AUGUSTA, Maine — Two more deaths linked to H1N1 influenza in Maine were reported by the Maine Center for Disease Control and Prevention over the weekend, bringing the overall total to five since August.
A Hancock County resident between 25 and 50 years old and a Kennebec County resident older than 65 died in the past two weeks. Both had H1N1 and both had underlying conditions, according to Maine CDC.
“We extend our deepest sympathies to the families and friends of the deceased,” Dr. Dora Anne Mills, director of the Maine CDC, said in a statement released Saturday. “While most people with H1N1 in Maine and the nation have had relatively mild infections, this news demonstrates how severe influenza can be, especially in those with underlying conditions, pregnant women and children.”
At the same time news about the two new H1N1-related deaths was released Saturday, the CDC also reported that a Kennebec County long-term care facility, the first in the state, is experiencing an outbreak of H1N1.
The facility has been closed to visitors, and all staff and residents are being placed on anti-viral medicines such as Tamiflu from the state’s stockpile.
“While seasonal flu commonly causes outbreaks in long-term care facilities, H1N1 has not, and this is felt to be in part because infection with H1N1 is relatively uncommon in people older than 64 years,” Mills said. “We are working with this facility to implement the same measures as we would with a seasonal flu outbreak, with the addition of anti-viral medicines for all staff as well as residents.”
Nationally, swine flu has sickened about 22 million Americans since April and killed nearly 4,000, including 540 children, according to startling federal estimates released last week.
The first Maine person to die of swine flu was a York County man in his 50s in August. Then in early November, state officials reported the death of a young Penobscot County man, said to be between 18 and 25, and last week it was learned a middle-age adult from Penobscot County also died of H1N1.
All five people who have died so far in Maine have had underlying conditions, some very serious ones, according to the CDC statement. More than 100 schools have experienced outbreaks and several dozen people have been hospitalized.
Since first being recognized in April 2009, novel influenza A, H1N1, has spread across the globe. In June, a pandemic was declared by the World Health Organization. Children and young adults are disproportionately affected by H1N1, accounting for the majority of confirmed cases, hospitalizations and deaths.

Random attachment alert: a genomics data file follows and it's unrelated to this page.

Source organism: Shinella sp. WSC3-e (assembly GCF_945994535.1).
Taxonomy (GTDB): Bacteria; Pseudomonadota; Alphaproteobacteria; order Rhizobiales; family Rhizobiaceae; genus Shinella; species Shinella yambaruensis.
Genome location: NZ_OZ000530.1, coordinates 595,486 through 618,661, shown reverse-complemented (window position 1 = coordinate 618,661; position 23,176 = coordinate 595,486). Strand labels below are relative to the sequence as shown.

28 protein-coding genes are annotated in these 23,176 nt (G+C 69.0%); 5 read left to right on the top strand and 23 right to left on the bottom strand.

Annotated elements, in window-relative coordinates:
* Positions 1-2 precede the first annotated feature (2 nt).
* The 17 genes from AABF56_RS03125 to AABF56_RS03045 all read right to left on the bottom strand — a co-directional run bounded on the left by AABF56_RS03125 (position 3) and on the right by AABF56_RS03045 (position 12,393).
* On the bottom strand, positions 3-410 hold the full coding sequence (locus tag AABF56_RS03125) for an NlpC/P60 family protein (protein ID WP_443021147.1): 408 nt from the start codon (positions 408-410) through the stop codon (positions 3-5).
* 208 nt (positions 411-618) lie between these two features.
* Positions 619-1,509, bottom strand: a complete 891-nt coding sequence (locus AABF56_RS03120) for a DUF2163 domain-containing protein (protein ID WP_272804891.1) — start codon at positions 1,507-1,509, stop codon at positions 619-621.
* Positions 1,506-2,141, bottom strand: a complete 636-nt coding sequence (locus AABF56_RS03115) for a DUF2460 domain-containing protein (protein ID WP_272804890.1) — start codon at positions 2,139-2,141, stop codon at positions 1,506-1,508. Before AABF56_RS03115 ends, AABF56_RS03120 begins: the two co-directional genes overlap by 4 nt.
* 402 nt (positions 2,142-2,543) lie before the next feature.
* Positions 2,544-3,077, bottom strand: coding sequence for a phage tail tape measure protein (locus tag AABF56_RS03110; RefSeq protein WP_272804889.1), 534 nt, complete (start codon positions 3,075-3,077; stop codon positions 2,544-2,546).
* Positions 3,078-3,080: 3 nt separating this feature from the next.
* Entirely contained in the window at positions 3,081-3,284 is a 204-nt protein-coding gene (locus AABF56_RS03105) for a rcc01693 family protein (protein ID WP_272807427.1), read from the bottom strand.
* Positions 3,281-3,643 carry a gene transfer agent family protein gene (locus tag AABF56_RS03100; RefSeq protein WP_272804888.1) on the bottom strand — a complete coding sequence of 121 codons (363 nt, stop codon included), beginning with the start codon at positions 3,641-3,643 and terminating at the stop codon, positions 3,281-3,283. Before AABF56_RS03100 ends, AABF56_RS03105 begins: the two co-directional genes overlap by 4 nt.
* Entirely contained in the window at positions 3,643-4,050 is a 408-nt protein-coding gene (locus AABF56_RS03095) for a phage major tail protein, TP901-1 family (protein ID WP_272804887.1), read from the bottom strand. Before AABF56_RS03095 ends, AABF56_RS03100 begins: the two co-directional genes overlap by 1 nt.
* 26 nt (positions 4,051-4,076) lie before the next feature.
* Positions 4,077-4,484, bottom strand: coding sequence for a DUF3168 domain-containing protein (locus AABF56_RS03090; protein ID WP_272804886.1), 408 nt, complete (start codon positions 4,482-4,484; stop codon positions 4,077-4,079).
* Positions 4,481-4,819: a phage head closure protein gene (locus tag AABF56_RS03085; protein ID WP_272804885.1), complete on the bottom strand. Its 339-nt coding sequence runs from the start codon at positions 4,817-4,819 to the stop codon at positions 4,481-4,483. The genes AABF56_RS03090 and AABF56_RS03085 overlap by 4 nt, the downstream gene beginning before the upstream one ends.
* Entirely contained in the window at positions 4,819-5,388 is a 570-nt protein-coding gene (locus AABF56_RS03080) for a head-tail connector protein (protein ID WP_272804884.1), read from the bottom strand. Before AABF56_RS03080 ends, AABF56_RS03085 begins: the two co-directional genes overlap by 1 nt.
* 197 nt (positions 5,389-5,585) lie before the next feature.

In a normal flu season in Maine, an estimated 150 people die, about a dozen outbreaks occur in long-term care facilities, and usually fewer than a half-dozen schools report high absentee rates.
“People should assume they will be exposed to the H1N1 influenza at some point, and with very limited vaccine supplies in Maine right now, we should all take precautions to prevent serious illness,” Mills said.
These precautions include:
· When vaccine is available, consider getting H1N1 flu vaccine if you are in a high priority group. Those in these groups include: pregnant women, anyone 6 months to 25 years of age, caregivers and household contacts of young infants younger than 6 months old, anyone 25-65 with underlying medical conditions, and health care workers. Eventually there should be sufficient vaccine for anyone who desires it.
· Contact your health care provider if there are flulike symptoms in a household in which anyone is younger than 2 years old, 65 years or older, pregnant, and-or has an underlying medical condition. There are prescription medicines (anti-virals such as Tamiflu) that may help reduce the severity and duration of the illness.
Although most people can stay home without seeing a health care provider, anyone with the flu should seek medical attention for:
· Trouble breathing.
· Getting better, then suddenly getting a lot worse.
· Any major change in one’s condition.
Steps to prevent the spread of the flu include:
· Stay home if you are sick, until you are fever-free for a full 24 hours without taking fever-reducing medicine.
· Cough and sneeze into your elbow or into a tissue. Throw this tissue away.
· Wash hands frequently with soap and water, but especially after coughing and sneezing. Alcohol-based hand gels also can be used.
· Avoid touching your nose, mouth, and eyes. Germs can be spread by touching contaminated surfaces and then touching your eyes, nose and mouth.
· Avoid contact with sick people. If you are at very high risk for complication, you may want to avoid large crowds.
“We know that any type of influenza can cause serious illness, so it is important that we all redouble our prevention efforts to limit the spread of this illness and to prepare for continued expansion of H1N1,” Mills said.
For more information go to www.maineflu.gov.